Real-life story - Max Elswood
Max (with help from his mum) found that a speech and language therapy degree matched his passion for communication. He is now looking forward to starting his first job in a few months.
What made you decide to become a speech and language therapist?
I knew that I wanted to do something in healthcare and I looked at a few different options. I didn’t want to be a doctor, but I still wanted a career that allowed me to show my passion for communication.
I came across lots of allied health professions, such as radiology and prosthetics, but settled on speech and language therapy mainly because of the wide variety and scope that the career offers. There is such a breadth of career pathways and specialisms that appeal to so many different people within the field. For example, over my three years at university I have explored many avenues – from working with children and adults in a hospital setting, to working for MI5 or in courtrooms with specialist knowledge what makes our voices unique. Having been taught such a range of expertise, you could be seeing different people every day. Empowering people to communicate is something that really appealed to me as being a career that was challenging as well as rewarding.
How did you become a speech and language therapy student?
I actually grew up wanting to be a vet, but I did some work experience and realised it wasn’t the career for me. I knew I wanted to do something where caring for others was an everyday part of the job. The care aspect has always been really important to me. When I was choosing my subjects at college, I kept my options open and chose subjects ranging from biology to English.
Once it came to choosing my degree, I did what most people do and I sat down with my mum! We went through all the care-related career paths and came across speech and language therapy. Immediately, I was interested. I’m a very creative person and I felt that speech and language therapy would give me the opportunity to use creativity with clinical reasoning to have a positive impact on people’s lives.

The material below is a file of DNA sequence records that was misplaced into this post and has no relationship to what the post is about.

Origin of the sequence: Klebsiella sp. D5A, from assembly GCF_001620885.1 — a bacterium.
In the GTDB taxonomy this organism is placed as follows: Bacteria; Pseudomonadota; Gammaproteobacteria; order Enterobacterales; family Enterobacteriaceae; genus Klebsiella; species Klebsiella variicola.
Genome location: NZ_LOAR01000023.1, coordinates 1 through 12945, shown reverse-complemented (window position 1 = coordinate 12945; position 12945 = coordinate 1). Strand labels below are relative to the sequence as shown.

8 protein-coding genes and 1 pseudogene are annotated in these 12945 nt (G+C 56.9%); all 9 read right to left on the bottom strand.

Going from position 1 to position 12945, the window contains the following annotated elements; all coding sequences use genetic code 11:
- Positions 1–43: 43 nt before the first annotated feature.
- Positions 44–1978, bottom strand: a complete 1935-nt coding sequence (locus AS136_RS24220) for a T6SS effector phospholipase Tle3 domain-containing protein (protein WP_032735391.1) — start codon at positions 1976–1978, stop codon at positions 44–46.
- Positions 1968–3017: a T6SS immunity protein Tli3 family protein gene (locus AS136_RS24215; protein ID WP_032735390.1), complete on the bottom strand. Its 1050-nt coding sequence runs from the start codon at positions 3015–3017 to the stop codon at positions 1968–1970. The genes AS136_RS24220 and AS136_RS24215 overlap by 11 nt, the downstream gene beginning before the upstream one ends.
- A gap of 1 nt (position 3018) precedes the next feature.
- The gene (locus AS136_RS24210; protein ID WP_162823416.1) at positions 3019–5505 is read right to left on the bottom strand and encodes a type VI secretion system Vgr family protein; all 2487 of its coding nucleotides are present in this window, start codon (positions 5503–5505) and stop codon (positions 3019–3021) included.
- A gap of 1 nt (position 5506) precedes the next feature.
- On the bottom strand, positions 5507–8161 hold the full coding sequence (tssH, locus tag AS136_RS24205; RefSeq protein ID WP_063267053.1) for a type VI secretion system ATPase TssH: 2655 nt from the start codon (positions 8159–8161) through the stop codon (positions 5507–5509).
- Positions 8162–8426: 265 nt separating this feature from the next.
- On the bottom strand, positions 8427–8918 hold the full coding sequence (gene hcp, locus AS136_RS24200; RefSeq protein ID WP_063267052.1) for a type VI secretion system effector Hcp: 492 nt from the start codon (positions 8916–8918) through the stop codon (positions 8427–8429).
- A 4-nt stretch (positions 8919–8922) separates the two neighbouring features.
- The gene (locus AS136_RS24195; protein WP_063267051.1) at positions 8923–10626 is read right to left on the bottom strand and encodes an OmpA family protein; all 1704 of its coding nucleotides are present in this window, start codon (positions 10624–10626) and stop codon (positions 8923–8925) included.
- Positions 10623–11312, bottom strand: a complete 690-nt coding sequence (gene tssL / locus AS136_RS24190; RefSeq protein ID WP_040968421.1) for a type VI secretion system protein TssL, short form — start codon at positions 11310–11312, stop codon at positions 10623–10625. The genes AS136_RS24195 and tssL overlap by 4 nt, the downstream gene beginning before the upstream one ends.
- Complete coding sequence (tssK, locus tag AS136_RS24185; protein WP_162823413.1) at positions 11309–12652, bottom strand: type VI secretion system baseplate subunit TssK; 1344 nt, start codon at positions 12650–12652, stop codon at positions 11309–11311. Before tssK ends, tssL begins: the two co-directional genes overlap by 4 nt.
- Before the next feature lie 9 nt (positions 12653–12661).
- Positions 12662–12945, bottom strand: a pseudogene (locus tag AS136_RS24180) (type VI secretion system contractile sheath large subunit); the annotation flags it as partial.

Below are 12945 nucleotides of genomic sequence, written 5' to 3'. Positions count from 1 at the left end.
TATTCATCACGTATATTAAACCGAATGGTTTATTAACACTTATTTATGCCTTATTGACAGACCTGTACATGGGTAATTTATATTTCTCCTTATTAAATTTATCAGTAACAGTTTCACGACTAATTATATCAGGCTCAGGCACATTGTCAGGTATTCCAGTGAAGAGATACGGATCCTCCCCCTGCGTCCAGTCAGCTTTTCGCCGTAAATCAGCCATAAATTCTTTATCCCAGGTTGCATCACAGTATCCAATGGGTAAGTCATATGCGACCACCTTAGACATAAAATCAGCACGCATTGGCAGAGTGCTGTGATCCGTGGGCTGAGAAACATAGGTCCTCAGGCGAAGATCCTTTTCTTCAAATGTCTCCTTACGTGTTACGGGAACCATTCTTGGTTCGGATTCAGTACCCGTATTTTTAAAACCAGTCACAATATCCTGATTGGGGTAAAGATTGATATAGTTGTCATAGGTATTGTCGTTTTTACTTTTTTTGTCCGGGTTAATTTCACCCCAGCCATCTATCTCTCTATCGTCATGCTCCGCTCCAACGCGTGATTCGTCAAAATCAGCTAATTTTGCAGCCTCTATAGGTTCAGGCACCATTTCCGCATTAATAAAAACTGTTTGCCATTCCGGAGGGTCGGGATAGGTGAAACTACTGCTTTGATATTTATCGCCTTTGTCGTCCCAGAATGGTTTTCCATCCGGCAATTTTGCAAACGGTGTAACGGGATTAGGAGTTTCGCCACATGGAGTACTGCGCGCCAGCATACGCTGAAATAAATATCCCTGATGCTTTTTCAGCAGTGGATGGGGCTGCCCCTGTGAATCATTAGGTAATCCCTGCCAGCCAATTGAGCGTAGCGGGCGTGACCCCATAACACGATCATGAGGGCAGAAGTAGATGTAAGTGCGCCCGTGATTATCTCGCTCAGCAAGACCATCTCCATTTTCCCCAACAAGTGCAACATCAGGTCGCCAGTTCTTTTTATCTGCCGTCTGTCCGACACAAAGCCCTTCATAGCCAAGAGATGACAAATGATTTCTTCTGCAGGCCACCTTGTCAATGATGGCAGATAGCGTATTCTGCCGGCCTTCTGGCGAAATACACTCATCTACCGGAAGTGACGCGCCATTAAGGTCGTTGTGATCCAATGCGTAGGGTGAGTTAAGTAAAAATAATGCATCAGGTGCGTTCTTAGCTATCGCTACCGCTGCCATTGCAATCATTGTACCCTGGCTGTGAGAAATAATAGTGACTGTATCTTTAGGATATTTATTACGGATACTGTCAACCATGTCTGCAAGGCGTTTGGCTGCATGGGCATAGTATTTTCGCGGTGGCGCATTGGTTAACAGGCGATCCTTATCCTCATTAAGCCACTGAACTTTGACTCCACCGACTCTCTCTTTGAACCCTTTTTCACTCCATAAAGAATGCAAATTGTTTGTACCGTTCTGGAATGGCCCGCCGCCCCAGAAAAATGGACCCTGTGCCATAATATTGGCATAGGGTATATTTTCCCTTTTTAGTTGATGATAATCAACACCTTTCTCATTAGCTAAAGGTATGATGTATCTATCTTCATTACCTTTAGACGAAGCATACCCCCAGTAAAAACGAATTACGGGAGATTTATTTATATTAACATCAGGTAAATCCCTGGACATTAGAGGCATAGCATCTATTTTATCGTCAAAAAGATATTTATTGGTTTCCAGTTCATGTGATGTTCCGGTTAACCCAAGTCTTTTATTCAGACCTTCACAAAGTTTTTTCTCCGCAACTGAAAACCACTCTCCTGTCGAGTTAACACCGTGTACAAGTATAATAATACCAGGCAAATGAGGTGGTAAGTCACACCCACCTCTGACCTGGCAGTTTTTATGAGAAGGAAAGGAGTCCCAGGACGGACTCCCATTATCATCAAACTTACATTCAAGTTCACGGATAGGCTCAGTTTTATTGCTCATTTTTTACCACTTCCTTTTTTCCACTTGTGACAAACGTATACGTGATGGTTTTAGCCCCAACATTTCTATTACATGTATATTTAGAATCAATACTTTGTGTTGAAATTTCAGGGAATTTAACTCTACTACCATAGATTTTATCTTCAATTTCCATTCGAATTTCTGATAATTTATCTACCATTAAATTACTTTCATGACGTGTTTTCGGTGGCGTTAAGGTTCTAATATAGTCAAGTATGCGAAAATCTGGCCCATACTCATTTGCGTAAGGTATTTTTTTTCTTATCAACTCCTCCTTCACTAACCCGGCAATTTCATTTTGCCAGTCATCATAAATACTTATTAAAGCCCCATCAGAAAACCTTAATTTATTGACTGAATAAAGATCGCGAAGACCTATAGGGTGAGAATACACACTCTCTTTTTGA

Speech and language therapy combines all the things I was looking for in a career: creativity, medicine and communication. During my gap year I worked as a teaching assistant and had some experience supporting young people with special educational needs. This confirmed that a career in speech and language therapy was the right choice for me.
What do you do on a day to day basis?
One of the best things about my degree is the variety of placements that I’ve had the opportunity to experience, each one has equipped me with a specific set of skills and knowledge which I will take with me when I step into my first job after finishing my degree.
I’ve worked in a variety of settings, ranging from a hospital to a nursery and I’ve enjoyed each one as much as the last. During one placement, I had the opportunity to work on a stroke ward. It was humbling to be able to see the difference you can make as a speech and language therapist to someone’s life when they are at their most vulnerable.